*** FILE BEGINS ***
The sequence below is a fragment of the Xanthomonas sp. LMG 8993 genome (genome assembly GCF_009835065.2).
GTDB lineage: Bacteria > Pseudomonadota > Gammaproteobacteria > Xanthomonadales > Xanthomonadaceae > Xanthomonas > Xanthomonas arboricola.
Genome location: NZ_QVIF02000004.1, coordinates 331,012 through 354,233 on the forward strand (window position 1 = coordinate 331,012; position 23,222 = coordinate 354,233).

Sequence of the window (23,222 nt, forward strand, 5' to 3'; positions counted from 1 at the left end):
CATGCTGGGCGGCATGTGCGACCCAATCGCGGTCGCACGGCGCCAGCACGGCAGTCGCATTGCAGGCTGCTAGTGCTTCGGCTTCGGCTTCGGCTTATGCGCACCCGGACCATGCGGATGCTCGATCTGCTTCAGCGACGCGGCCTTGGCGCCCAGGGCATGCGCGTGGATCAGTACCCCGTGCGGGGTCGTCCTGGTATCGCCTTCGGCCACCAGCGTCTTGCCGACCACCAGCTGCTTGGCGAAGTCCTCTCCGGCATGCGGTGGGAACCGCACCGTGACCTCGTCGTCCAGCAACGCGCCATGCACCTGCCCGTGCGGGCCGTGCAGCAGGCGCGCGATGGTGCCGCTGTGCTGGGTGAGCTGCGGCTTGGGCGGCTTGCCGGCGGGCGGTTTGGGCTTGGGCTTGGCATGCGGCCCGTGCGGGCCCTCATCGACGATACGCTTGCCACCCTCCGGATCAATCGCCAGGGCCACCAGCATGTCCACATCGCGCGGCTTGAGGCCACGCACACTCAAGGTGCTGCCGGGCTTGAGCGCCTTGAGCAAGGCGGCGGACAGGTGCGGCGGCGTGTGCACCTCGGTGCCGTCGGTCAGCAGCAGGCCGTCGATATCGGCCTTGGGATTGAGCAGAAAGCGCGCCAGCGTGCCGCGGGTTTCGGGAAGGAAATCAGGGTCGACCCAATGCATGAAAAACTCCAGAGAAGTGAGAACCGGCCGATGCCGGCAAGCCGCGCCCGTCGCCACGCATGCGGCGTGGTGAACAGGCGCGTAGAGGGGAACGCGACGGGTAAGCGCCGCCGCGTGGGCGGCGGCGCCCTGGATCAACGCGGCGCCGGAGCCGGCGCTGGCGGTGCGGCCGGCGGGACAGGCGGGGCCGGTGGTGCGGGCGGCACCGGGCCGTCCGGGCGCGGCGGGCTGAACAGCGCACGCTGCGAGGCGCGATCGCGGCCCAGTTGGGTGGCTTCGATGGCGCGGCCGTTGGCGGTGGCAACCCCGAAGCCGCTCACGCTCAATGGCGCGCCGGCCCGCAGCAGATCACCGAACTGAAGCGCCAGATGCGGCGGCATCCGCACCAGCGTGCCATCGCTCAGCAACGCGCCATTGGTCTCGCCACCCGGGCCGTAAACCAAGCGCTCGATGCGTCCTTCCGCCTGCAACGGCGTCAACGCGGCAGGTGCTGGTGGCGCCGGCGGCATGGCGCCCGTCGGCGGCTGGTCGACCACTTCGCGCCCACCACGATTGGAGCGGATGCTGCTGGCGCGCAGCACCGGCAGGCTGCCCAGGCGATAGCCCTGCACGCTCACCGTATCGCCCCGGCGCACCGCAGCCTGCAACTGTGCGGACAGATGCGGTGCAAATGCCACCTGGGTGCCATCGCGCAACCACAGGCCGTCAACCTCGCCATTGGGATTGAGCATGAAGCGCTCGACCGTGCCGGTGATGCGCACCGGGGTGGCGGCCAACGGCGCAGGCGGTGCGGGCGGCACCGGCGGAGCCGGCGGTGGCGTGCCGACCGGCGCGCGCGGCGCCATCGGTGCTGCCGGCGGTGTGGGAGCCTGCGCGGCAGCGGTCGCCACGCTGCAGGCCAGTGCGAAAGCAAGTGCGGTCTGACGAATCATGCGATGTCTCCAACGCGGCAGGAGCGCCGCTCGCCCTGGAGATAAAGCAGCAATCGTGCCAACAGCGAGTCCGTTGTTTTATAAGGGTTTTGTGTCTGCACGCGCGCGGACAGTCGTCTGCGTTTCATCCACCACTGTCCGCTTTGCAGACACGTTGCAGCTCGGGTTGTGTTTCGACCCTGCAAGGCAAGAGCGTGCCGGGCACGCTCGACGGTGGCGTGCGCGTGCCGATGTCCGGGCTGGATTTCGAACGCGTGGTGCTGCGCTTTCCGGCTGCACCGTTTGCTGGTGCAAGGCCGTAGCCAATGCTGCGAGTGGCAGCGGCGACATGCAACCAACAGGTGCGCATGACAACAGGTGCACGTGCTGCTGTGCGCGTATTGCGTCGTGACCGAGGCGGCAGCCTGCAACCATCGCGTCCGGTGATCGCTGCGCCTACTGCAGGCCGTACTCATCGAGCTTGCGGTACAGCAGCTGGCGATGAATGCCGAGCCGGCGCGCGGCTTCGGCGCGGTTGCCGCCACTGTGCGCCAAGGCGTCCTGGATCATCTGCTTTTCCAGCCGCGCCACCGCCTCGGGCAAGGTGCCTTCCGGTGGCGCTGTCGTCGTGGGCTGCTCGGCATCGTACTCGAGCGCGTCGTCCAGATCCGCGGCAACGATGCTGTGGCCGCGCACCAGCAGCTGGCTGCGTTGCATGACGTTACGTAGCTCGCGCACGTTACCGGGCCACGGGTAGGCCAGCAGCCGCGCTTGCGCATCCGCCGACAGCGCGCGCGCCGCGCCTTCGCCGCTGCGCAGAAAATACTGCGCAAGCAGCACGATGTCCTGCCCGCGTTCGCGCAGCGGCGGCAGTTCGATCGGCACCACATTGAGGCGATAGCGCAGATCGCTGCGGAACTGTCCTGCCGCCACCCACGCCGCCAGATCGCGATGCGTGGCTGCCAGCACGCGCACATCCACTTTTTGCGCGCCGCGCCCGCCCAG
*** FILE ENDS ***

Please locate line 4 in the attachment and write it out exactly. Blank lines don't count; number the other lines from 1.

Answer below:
Sequence of the window (23,222 nt, forward strand, 5' to 3'; positions counted from 1 at the left end):